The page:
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I’ve seen plenty o’ changes on this stretch over the years. Like in 1690-something when the European settlers came here to mine my brownstone. Oh, I didn’t mind much; they came from all over to admire what I’d done to that rock. They banged and cracked, slammed and smacked off huge slabs and loaded them onto ships to show their friends. I hear my handiwork made it as far afield as England and San Francisco. I hear it was used in enormous buildings in Manhattan and Boston. I’d sure like to see that someday.


Yes, those were some mighty busy years indeed. Then there was the shipbuilding of the 1800s. Great big ships, the kind used in war were built here before heading south. Oh, there was such excitement then too.

I guess people didn’t much like brownstone after that. Because after I flooded the quarries again all those people packed up and moved on. Sure, some of them stayed on account of it’s so beautiful around these parts, but it wasn’t so busy after that. Plenty of families sailed my waters in the years to come. Then came those engines. First they were big ‘n loud and so, so messy.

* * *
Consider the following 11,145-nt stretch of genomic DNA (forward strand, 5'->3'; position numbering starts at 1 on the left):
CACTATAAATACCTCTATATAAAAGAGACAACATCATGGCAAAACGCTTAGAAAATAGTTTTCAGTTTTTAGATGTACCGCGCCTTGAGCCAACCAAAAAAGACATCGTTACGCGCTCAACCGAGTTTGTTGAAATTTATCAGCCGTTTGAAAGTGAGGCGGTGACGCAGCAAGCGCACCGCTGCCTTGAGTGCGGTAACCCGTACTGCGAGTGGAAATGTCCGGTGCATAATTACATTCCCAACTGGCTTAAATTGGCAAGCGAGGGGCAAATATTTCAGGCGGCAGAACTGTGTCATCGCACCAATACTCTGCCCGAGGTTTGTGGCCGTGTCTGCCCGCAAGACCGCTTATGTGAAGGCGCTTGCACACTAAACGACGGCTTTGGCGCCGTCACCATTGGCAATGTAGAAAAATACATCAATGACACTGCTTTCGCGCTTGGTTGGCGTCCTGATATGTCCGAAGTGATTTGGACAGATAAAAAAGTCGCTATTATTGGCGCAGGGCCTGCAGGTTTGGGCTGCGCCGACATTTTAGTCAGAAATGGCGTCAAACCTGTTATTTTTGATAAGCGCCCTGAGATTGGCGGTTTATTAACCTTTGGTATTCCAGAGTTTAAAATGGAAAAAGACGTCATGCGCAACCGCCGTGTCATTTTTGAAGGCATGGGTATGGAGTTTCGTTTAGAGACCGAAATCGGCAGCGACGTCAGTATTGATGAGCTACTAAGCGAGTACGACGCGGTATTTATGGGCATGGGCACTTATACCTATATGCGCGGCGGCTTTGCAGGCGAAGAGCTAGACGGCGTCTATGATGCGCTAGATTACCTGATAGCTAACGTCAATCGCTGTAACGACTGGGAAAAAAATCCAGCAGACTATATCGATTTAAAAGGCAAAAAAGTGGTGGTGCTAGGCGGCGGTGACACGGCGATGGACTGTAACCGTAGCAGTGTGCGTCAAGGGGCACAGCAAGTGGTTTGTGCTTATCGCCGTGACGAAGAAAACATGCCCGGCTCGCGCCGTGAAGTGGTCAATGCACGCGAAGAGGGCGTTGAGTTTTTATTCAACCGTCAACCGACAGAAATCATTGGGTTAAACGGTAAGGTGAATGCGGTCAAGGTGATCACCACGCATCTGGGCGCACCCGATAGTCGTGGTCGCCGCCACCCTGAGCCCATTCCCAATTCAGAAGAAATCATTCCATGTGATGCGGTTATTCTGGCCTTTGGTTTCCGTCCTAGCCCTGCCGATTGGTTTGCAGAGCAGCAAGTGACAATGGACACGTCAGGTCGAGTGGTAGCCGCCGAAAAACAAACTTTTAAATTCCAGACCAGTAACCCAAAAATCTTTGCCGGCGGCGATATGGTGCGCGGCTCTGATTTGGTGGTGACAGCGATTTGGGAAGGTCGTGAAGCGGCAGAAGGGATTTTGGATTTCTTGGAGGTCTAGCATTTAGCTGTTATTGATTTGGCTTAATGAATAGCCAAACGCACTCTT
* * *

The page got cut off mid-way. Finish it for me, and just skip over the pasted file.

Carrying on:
Then came those smaller engines, yes, outboards, that’s right. Oh, yes, that’s what you came to hear about. Yes, those engines were something else. They’d zip up and down me like the dickens. Oh, they looked like such fun.

I remember this one time in 1930, a young man flew a boat, or rather a plane-type boat, up and down me. That caused quite the ruckus. An Elto engine bubbled through me, yes, the prop stirring me up good and this young man raised up above the water. And all those people came to see it. One man, he had a picture machine with him, and he took this picture of me and that brave young man.

Yes, that was a fine day. It reminds me of the time…

This article originally appeared in Outboard magazine.